John Weeks and Jeremy Smith – Economic Guidelines for a Better European Union

The existing European Treaty is dangerously disfunctional. Better guidelines would enhance rather than constrain economic policy. Here are some, including making the European Central Bank the reserve buyer of national public bonds

John Weeks is Professor Emeritus of Development Economics, SOAS, University of London; Jeremy Smith is co-director, Policy Research in Macroeconomics (PRIME), and barrister

Cross-posted from Prime Economics

Whether the UK finally leaves or remains a Member of the EU, progressives are generally united in viewing the existing Treaty and legislative rules on economic policy as dangerously dysfunctional. In their second joint paper on the theme, emeritus Professor John Weeks and PRIME co-director Jeremy Smith set out proposals for “Economic Guidelines for a Better Union – facilitating policies that enhance not constrain EU economic policy”. The study was commissioned (2018) by the Rosa-Luxemburg-Stiftung Brussels Office.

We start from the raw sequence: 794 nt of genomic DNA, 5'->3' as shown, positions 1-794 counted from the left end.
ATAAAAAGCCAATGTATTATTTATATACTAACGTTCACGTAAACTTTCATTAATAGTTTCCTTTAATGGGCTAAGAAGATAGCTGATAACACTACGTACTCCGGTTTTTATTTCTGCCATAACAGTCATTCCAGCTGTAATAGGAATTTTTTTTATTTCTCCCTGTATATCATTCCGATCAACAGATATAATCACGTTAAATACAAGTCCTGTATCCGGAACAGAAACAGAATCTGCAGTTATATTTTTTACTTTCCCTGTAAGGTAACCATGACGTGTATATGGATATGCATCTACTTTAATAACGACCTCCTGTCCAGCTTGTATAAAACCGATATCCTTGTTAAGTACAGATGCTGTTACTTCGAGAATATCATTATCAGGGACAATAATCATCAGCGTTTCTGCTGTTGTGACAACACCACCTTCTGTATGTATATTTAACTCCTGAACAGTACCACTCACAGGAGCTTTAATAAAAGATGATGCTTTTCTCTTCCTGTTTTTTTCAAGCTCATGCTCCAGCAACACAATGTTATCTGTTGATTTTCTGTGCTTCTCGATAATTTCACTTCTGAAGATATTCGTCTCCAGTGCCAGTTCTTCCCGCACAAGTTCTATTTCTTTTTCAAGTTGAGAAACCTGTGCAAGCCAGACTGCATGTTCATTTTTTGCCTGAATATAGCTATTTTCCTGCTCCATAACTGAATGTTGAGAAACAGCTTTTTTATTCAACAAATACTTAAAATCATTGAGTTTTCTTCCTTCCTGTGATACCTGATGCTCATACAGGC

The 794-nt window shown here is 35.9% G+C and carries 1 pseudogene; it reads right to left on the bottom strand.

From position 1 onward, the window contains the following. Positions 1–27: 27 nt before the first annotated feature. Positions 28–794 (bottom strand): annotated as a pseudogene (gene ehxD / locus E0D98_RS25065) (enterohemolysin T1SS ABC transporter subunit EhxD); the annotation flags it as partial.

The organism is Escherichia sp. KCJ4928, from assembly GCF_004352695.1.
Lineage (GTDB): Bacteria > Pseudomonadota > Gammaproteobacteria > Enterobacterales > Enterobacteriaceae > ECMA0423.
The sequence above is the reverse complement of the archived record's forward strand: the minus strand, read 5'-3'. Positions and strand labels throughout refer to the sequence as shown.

The authors’ earlier joint paper, “Bringing democratic choice to Europe’s economic governance – the EU Treaty changes we need, and why we need them” (2017), can be downloaded here.

A previous report by the same authors identified problematical aspects of the economic rules written into the major EU treaties. Because of these problems, the existing economic rules do not protect the EU economies or the Union as a whole against systemic instability. They undermine stability and have a bias towards low growth and stagnant employment.

Stability-enhancing and growth-fostering policies would include a new approach to fiscal balances, based on guidelines not inflexible rules.

The first principle of the national fiscal balance guideline is that its design should not derive from the impact on either the EU as a whole or the eurozone.

The second principle of the fiscal balance guideline is that it should facilitate the stabilising function of the fiscal balance. To achieve this, the fiscal guideline should not specify numerical targets.

The third principle of fiscal balances is that capital expenditure creates assets and should or may normally be funded by borrowing.

The following principles should guide the design of constraints on national fiscal balances.

1. To prevent speculation and ensure stability of deficit financing, the ECB would pledge to purchase national public bonds at a pre-announced interest rate in the range of two to two-and-one-half percent (explained in text).

2. National fiscal balances would be assessed by whether they are sustainable. The appropriate measure would be the balance without interest payments, i.e. the primary balance.